Improbable, a London-based virtual reality company, has received $20 million (£13.5m, €18.3m) of investment from prolific tech startup backer Andreessen Horowitz (AH).
Founded at Cambridge University by computer scientists herman Narula and Rob Whitehead, Improbable provides a platform for developers to create large-scale simulations, such as the environment of a virtual reality game. Such games and other VR experiences are then viewed through headsets like the Oculus Rift or Samsung Gear VR.
For developers of VR, Improbable's product simplifies issues such as managing load across servers, handling scale, and simplifying the development of code. The obvious reason for Andreessen Horowitz to invest in Improbable is for its VR capabilities, given the rise of companies like Oculus, which was purchased by Facebook in 2014 for $2bn.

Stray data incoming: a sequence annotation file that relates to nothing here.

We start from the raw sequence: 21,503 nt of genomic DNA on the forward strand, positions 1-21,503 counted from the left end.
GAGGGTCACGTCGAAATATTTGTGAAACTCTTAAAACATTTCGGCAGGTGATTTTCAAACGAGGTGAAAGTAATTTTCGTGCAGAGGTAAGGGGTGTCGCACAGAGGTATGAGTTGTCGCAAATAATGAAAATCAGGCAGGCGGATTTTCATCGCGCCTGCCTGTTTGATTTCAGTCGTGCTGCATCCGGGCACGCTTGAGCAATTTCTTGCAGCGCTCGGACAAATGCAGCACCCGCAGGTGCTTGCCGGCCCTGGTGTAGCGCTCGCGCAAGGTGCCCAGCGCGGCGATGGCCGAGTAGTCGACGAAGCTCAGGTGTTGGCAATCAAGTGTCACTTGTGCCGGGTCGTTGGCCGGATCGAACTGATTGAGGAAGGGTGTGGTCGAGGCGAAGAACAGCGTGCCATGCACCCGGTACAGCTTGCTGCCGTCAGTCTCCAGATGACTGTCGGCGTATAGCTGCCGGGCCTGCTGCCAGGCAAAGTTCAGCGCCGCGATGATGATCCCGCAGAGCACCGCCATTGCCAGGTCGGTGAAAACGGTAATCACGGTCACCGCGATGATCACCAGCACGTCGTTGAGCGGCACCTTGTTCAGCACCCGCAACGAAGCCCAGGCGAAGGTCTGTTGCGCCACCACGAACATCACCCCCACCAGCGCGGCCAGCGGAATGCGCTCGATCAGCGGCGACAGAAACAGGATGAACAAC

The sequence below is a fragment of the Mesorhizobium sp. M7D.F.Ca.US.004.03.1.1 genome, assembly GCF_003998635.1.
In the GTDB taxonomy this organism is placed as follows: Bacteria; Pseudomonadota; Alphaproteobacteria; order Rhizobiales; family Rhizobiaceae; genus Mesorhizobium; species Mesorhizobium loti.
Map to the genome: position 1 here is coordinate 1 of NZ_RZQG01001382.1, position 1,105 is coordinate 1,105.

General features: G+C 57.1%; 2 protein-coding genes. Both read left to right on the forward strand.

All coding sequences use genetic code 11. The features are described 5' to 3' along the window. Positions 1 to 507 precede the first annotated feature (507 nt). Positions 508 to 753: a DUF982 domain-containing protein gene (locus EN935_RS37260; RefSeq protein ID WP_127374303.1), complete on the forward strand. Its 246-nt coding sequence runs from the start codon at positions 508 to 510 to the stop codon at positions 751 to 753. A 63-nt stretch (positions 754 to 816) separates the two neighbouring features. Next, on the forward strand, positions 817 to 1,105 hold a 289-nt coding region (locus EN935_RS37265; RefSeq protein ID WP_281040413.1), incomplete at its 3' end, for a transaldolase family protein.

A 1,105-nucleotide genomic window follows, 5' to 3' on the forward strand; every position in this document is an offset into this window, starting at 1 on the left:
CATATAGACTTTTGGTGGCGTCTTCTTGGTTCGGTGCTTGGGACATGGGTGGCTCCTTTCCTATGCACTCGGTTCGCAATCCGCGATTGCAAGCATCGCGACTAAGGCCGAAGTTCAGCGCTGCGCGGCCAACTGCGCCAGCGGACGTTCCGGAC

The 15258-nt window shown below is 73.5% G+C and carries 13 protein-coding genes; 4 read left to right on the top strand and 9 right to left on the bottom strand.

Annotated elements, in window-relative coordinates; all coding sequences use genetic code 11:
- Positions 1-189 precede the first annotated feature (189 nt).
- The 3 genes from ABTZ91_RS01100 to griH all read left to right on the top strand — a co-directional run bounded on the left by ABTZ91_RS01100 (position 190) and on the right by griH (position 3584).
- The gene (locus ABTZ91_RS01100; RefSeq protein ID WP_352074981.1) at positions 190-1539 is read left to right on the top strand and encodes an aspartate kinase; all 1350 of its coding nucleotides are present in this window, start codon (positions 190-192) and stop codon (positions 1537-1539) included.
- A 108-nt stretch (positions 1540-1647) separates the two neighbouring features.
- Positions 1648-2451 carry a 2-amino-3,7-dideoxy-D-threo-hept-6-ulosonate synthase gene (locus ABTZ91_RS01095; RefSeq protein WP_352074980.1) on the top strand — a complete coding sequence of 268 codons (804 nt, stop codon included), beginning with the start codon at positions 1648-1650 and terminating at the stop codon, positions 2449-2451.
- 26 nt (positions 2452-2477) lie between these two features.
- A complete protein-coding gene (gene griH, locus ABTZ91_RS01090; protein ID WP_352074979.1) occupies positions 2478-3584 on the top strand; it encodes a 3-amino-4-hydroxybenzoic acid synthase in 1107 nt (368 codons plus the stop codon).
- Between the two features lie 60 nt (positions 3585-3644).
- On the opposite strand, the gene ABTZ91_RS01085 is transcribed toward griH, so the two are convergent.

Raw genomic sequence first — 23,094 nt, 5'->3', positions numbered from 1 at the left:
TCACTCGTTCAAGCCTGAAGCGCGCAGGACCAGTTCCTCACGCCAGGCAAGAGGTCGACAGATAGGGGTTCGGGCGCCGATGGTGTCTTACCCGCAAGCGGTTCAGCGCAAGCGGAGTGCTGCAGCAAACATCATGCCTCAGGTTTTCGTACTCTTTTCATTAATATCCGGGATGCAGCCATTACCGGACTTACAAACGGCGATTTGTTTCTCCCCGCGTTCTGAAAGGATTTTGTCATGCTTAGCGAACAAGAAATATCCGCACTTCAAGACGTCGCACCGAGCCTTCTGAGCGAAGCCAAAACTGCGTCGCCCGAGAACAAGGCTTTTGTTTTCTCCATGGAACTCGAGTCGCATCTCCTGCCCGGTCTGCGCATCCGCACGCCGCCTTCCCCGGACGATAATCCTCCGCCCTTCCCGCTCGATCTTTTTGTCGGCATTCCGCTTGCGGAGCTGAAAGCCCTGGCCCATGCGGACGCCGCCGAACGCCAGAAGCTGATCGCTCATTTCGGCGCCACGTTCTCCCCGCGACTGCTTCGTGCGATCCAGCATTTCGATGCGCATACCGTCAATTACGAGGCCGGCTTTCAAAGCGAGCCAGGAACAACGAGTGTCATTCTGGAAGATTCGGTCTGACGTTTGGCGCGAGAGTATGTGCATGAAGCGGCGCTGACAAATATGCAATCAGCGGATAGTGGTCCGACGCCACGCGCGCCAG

A $4bn venture capitalist firm based in California, AH has made over 360 investments in almost 250 companies, including Box, Facebook, Airbnb, Groupon, Jawbone, Oculus, Pinterest, Skype and Twitter.
The Improbable team said in a blog post it is "creating an operating environment that makes simulated worlds possible. [These] are digital spaces that can run in real time containing millions of entities with interesting behaviour that work in concert to create functioning worlds... We think simulated worlds can be used to solve problems in areas as diverse as defence, healthcare, economics and entertainment."
Based in Farringdon, central London, Improbable says the fruits of its labour will first be seen in games. "We think there are all kinds of incredible experiences that game developers can build with our technology – experiences which, as gamers, we've always wanted to see. We are partnering with a carefully selected group of studios to help us experiment."
But there is more to it than that. AH partner and early Oculus investor Chris Dixon, who joins the board at Improbable as part of the deal, said: "Beyond gaming, Improbable is useful in any field that models complex systems — biology, economics, defense, urban planning, transportation, disease prevention, etc. Think of simulations as the flip side to 'big data'.